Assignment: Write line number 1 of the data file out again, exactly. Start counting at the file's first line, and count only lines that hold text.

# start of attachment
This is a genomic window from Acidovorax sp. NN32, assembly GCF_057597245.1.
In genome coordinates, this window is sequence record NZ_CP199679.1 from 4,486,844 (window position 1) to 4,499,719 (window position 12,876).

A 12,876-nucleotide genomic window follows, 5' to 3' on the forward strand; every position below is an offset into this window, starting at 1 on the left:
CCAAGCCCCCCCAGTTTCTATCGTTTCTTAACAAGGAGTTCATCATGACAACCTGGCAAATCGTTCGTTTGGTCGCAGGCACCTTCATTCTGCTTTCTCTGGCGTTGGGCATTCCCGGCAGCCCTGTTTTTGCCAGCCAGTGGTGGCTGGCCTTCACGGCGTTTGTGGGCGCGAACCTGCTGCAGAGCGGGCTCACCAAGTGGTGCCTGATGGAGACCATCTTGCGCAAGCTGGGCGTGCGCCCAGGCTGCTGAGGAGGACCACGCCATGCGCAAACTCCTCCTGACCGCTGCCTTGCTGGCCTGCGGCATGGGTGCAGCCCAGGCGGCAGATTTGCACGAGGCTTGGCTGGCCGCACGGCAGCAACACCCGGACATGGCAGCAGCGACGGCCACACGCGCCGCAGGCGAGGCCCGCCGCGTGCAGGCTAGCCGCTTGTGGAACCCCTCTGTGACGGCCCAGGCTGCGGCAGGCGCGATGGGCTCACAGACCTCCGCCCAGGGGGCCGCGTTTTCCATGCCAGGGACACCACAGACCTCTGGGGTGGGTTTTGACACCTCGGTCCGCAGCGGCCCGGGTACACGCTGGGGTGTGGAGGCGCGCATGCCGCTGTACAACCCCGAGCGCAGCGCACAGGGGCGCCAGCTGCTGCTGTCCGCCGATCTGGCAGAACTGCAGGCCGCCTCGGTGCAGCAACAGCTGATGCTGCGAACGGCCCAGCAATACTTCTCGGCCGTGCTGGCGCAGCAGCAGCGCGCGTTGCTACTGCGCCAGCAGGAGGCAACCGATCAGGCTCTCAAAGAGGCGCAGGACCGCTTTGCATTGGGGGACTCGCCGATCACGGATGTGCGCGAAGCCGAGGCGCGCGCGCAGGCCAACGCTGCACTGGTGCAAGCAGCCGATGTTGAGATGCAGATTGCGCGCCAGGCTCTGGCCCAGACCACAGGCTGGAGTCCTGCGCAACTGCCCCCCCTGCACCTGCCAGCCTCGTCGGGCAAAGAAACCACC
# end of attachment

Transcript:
This is a genomic window from Acidovorax sp. NN32, assembly GCF_057597245.1.